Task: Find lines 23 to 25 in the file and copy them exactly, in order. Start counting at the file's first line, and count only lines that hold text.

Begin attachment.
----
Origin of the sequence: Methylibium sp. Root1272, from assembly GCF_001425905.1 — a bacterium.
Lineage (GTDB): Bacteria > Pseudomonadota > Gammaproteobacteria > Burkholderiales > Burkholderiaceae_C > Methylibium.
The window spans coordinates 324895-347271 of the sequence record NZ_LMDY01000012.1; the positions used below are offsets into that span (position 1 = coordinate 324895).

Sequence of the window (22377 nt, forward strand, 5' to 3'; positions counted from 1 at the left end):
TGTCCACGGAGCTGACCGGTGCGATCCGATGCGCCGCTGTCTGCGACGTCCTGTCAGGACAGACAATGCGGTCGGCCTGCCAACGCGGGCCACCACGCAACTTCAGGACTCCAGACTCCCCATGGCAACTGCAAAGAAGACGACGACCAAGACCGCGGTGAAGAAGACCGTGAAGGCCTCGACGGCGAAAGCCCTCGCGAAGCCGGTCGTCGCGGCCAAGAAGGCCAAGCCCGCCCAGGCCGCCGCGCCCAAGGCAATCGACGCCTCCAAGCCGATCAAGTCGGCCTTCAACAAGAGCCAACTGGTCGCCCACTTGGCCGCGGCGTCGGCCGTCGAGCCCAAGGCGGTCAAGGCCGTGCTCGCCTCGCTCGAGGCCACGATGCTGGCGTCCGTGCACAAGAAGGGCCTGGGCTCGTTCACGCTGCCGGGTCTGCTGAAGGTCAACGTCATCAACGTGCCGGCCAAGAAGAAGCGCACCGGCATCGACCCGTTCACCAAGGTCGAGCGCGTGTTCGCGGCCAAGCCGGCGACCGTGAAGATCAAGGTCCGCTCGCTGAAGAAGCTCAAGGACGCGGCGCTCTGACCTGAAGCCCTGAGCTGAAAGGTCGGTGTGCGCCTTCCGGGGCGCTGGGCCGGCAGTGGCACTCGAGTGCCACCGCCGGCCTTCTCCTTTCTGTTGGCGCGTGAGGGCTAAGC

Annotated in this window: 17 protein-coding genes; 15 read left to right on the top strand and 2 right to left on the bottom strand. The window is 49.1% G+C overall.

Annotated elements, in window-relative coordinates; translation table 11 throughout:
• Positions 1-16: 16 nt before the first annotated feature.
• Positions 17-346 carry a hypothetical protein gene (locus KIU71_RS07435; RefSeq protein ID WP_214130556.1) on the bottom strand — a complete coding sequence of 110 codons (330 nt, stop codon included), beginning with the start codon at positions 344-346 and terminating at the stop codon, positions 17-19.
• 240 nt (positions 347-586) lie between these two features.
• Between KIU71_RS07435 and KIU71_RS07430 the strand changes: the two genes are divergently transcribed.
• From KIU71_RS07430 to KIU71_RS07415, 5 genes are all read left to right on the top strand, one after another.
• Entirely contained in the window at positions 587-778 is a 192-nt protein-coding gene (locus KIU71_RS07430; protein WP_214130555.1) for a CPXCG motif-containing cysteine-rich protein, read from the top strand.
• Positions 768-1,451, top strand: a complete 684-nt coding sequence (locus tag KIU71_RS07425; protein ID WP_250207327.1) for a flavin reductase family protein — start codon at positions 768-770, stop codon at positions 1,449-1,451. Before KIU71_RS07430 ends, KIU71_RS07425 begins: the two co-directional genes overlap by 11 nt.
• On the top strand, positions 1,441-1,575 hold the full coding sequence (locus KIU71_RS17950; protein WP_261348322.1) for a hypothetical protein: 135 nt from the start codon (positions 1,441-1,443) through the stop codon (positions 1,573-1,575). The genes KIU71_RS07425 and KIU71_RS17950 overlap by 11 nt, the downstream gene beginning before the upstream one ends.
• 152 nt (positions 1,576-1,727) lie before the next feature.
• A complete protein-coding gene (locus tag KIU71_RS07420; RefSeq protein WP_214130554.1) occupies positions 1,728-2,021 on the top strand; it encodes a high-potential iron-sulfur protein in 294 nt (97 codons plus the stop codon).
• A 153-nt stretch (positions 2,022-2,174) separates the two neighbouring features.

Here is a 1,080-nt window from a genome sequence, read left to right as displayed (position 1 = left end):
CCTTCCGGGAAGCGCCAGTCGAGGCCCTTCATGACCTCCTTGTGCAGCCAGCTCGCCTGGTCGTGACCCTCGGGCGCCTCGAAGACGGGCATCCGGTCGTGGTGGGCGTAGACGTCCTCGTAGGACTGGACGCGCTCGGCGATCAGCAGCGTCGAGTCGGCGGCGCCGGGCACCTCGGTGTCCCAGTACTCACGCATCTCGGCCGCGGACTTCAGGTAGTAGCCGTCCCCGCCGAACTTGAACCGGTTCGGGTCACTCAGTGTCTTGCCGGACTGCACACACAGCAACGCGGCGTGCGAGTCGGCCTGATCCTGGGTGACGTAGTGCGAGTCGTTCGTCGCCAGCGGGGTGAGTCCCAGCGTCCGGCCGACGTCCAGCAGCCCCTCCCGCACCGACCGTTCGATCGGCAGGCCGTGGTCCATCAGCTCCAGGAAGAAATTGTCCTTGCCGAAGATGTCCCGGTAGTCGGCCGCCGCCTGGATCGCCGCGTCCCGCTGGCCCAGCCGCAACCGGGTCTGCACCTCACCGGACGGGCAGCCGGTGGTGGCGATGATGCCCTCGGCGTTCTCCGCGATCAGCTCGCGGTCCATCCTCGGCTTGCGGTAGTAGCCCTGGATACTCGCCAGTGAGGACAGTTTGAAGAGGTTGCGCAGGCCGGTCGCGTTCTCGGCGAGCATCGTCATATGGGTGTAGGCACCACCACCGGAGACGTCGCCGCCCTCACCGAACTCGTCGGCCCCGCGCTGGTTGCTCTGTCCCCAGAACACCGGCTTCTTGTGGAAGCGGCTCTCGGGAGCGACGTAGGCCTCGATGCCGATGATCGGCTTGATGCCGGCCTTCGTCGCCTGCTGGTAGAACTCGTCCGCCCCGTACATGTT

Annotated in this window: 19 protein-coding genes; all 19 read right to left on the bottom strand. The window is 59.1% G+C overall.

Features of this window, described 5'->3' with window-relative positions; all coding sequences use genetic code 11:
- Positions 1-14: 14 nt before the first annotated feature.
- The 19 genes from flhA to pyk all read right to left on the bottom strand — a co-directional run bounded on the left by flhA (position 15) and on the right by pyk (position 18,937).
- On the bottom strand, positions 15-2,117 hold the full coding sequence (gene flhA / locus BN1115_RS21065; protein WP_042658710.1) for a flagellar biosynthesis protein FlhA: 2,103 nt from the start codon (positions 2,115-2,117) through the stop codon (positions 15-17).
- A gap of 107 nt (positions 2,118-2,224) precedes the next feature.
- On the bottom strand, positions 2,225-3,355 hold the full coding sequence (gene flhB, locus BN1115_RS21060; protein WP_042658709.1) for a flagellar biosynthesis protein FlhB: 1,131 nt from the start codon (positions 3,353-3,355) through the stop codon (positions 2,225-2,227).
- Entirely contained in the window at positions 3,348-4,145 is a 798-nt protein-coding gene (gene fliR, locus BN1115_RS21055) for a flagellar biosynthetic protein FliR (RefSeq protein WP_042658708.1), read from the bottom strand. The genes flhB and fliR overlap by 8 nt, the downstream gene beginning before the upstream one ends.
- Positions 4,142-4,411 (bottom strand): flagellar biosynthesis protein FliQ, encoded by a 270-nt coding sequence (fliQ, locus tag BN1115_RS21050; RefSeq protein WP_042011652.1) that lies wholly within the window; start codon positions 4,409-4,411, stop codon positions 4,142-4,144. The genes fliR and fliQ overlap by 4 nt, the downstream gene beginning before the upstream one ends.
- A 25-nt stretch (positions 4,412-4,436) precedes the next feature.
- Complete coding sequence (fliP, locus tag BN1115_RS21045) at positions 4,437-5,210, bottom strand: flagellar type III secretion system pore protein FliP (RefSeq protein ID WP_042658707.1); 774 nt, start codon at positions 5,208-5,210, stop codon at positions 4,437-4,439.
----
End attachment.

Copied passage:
- Positions 1-14: 14 nt before the first annotated feature.
- The 19 genes from flhA to pyk all read right to left on the bottom strand — a co-directional run bounded on the left by flhA (position 15) and on the right by pyk (position 18,937).
- On the bottom strand, positions 15-2,117 hold the full coding sequence (gene flhA / locus BN1115_RS21065; protein WP_042658710.1) for a flagellar biosynthesis protein FlhA: 2,103 nt from the start codon (positions 2,115-2,117) through the stop codon (positions 15-17).